Resident return

Generally you need to file a resident return in the state where you are a permanent resident. This state has the right to tax ALL of your income, wherever it was earned.

Nonresident return

After you file your resident return in your home state, you then need to go about filing a nonresident return in every other state where you earned money. A nonresident return only taxes you on the money you earned in that state. What often happens is that you withhold some income for each state tax.

Let’s take a real-world example.

Let’s say you live in Colorado and you own an income producing property in Ohio. Come tax time, you would need to file a resident return in Colorado (reporting all of your income) and a nonresident return in Ohio (reporting only the income you earned in OH).  Worried about being double-taxed? Don’t be. You will have an opportunity to claim a credit for taxes paid to the nonresident state. They will then divide whatever has been withheld between them and the state whose tax liability was not exactly met will either give you a refund or a tax bill.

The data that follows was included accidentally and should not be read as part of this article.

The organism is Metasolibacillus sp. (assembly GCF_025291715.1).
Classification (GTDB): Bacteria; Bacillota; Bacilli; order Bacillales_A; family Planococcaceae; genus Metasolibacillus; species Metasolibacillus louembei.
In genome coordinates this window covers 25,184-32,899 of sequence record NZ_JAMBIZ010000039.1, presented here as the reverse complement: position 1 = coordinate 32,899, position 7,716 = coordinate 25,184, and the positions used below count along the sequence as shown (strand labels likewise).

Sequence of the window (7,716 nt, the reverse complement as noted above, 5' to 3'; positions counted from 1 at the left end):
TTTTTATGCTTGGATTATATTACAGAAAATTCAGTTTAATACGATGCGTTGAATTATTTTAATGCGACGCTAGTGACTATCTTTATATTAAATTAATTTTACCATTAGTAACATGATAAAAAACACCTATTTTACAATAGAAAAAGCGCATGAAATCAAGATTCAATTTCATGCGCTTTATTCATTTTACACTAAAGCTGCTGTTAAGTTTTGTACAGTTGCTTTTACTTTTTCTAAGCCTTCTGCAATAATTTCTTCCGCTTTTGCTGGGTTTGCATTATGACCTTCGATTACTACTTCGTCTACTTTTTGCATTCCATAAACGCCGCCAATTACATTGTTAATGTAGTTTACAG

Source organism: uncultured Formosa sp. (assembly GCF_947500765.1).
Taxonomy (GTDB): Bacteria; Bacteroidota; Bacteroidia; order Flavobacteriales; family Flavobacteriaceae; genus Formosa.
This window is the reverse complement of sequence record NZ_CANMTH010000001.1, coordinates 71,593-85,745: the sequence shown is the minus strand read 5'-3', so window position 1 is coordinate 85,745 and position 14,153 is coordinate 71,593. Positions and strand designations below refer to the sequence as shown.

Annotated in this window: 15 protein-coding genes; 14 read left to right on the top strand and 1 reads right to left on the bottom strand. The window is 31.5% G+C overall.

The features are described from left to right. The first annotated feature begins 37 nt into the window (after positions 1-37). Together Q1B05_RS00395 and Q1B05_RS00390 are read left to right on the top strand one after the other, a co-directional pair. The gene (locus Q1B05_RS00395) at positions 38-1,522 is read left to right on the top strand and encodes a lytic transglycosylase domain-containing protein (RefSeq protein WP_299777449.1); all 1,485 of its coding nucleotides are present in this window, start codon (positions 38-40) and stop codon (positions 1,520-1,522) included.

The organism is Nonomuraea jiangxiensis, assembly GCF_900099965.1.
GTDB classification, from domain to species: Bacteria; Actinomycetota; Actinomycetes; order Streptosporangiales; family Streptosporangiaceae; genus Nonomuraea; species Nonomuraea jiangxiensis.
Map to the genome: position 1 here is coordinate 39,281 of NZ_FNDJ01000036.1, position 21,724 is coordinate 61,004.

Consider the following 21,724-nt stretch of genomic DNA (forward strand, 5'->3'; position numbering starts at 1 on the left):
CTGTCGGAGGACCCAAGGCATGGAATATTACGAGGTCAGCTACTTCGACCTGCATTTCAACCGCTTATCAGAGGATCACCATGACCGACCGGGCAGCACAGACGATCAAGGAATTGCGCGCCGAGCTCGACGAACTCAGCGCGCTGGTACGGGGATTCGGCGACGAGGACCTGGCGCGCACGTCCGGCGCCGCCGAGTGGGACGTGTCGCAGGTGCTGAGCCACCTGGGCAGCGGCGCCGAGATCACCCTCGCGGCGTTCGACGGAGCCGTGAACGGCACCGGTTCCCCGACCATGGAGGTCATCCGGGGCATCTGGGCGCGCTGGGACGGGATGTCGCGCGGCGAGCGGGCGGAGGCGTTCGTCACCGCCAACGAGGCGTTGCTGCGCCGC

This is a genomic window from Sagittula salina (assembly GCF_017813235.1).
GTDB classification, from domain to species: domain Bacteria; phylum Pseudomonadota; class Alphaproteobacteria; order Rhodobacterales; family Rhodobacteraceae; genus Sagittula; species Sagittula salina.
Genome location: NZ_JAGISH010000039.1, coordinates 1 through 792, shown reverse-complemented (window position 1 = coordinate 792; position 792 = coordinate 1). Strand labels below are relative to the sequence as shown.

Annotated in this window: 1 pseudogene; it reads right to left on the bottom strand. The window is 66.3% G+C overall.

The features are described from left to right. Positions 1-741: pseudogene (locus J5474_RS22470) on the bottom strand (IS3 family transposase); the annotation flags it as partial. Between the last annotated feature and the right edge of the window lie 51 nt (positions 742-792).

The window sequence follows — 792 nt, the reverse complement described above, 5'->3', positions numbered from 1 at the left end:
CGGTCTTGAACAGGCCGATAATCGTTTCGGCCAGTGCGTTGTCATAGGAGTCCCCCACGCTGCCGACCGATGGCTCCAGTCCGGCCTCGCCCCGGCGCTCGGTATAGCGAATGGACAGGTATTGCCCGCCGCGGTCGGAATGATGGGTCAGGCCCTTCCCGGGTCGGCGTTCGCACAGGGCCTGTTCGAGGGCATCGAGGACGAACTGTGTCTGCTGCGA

We are not tax advisors nor accountants.  The above statements are tended to be for discussion purposes only.  Please seek professional tax advice from before making any decisions.

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